The recommendation would break a longstanding pledge by President Obama to withdraw all American forces from Iraq by the deadline. But it would still involve significantly fewer forces than proposals presented at the Pentagon in recent weeks by the senior American commander in Iraq, Gen. Lloyd J. Austin III, to keep as many as 14,000 to 18,000 troops there.NYTIMES LINK
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Former Defense Secretary and CIA director Leon Panetta allowed Time magazine to print an excerpt from his new book, “Worthy Fights: A Memoir of Leadership in War and Peace,” and in it he offers a stinging rebuke of the Obama administration’s decision to let a Status of Forces Agreement with Iraq slip through its fingers.
Mr. Panetta writes:We had leverage.
Privately, the various leadership factions in Iraq all confided that they wanted some U.S. forces to remain as a bulwark against sectarian violence. But none was willing to take that position publicly, and Prime Minister Nouri al-Maliki concluded that any Status of Forces Agreement, which would give legal protection to those forces, would have to be submitted to the Iraqi parliament for approval. That made reaching agreement very difficult given the internal politics of Iraq, but representatives of the Defense and State departments, with scrutiny from the White House, tried to reach a deal.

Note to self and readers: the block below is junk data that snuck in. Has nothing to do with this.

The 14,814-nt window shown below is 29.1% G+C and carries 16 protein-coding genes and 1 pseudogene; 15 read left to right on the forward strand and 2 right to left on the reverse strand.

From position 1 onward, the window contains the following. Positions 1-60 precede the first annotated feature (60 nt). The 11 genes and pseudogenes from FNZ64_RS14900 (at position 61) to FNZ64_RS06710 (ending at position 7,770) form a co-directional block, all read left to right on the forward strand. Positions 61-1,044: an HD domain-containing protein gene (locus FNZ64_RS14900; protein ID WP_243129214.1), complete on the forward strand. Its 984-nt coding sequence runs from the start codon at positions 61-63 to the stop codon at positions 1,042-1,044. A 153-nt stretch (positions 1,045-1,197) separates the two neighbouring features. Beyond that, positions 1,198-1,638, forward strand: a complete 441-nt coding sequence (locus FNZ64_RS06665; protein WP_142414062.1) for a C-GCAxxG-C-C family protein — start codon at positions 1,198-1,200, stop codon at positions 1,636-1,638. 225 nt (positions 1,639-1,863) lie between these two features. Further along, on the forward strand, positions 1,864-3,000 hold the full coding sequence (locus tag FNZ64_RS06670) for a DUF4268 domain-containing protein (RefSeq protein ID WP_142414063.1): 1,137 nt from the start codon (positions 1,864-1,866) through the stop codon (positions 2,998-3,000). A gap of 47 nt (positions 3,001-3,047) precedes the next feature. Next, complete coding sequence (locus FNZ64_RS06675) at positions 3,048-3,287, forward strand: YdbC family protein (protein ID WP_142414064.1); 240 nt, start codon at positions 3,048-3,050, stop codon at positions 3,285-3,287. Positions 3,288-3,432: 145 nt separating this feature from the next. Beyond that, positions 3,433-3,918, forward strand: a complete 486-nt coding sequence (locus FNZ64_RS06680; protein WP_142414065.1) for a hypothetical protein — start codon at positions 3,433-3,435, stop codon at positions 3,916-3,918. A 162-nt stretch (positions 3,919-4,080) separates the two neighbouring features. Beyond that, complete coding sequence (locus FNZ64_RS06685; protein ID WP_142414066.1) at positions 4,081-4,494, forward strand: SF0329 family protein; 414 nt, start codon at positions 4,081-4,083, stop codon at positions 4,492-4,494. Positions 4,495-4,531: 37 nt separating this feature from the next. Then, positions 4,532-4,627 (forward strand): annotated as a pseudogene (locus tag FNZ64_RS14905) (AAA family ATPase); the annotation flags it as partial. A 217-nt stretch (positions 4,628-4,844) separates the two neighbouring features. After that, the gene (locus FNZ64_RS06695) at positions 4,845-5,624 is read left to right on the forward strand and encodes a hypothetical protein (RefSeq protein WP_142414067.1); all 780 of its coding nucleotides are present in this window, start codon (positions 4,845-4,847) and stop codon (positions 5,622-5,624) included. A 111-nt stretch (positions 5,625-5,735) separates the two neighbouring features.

We had leverage. We could, for instance, have threatened to withdraw reconstruction aid to Iraq if al-Maliki would not support some sort of continued U.S. military presence. …
Under Secretary of Defense Michèle Flournoy … argued our case, and those on our side viewed the White House as so eager to rid itself of Iraq that it was willing to withdraw rather than lock in arrangements that would preserve our influence and interests.
To my frustration, the White House coordinated the negotiations but never really led them.Officials there seemed content to endorse an agreement if State and Defense could reach one, but without the President’s active advocacy, al-Maliki was allowed to slip away. The deal never materialized. To this day, I believe that a small U.S. troop presence in Iraq could have effectively advised the Iraqi military on how to deal with al-Qaeda’s resurgence and the sectarian violence that has engulfed the country.